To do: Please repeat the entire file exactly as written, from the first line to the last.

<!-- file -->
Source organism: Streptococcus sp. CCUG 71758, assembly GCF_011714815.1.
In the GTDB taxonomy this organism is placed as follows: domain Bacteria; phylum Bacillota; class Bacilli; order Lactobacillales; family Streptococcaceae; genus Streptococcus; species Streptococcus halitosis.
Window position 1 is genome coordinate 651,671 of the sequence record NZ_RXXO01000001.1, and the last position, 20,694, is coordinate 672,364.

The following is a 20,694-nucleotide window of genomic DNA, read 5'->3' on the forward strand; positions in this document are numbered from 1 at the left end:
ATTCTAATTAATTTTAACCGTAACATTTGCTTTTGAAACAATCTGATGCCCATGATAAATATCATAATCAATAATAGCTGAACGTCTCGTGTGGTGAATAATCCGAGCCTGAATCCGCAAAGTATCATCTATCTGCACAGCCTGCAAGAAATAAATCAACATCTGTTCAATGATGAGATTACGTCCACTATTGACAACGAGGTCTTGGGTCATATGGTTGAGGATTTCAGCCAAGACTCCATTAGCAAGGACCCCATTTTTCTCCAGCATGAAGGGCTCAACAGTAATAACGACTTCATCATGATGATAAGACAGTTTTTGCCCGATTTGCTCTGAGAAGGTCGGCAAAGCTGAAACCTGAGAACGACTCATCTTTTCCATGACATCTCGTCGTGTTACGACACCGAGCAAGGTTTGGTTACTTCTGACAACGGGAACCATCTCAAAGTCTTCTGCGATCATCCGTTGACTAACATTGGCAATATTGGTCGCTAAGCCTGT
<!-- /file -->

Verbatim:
Source organism: Streptococcus sp. CCUG 71758, assembly GCF_011714815.1.
In the GTDB taxonomy this organism is placed as follows: domain Bacteria; phylum Bacillota; class Bacilli; order Lactobacillales; family Streptococcaceae; genus Streptococcus; species Streptococcus halitosis.
Window position 1 is genome coordinate 651,671 of the sequence record NZ_RXXO01000001.1, and the last position, 20,694, is coordinate 672,364.

The following is a 20,694-nucleotide window of genomic DNA, read 5'->3' on the forward strand; positions in this document are numbered from 1 at the left end:
ATTCTAATTAATTTTAACCGTAACATTTGCTTTTGAAACAATCTGATGCCCATGATAAATATCATAATCAATAATAGCTGAACGTCTCGTGTGGTGAATAATCCGAGCCTGAATCCGCAAAGTATCATCTATCTGCACAGCCTGCAAGAAATAAATCAACATCTGTTCAATGATGAGATTACGTCCACTATTGACAACGAGGTCTTGGGTCATATGGTTGAGGATTTCAGCCAAGACTCCATTAGCAAGGACCCCATTTTTCTCCAGCATGAAGGGCTCAACAGTAATAACGACTTCATCATGATGATAAGACAGTTTTTGCCCGATTTGCTCTGAGAAGGTCGGCAAAGCTGAAACCTGAGAACGACTCATCTTTTCCATGACATCTCGTCGTGTTACGACACCGAGCAAGGTTTGGTTACTTCTGACAACGGGAACCATCTCAAAGTCTTCTGCGATCATCCGTTGACTAACATTGGCAATATTGGTCGCTAAGCCTGT